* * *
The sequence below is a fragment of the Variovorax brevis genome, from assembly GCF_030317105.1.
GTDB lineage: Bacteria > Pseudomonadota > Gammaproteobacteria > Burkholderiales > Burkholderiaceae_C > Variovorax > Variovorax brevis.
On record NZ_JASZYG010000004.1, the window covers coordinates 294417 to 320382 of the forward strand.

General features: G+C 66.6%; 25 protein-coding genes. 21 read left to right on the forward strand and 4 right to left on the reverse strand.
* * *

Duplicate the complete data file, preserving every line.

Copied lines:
The sequence below is a fragment of the Variovorax brevis genome, from assembly GCF_030317105.1.
GTDB lineage: Bacteria > Pseudomonadota > Gammaproteobacteria > Burkholderiales > Burkholderiaceae_C > Variovorax > Variovorax brevis.
On record NZ_JASZYG010000004.1, the window covers coordinates 294417 to 320382 of the forward strand.

General features: G+C 66.6%; 25 protein-coding genes. 21 read left to right on the forward strand and 4 right to left on the reverse strand.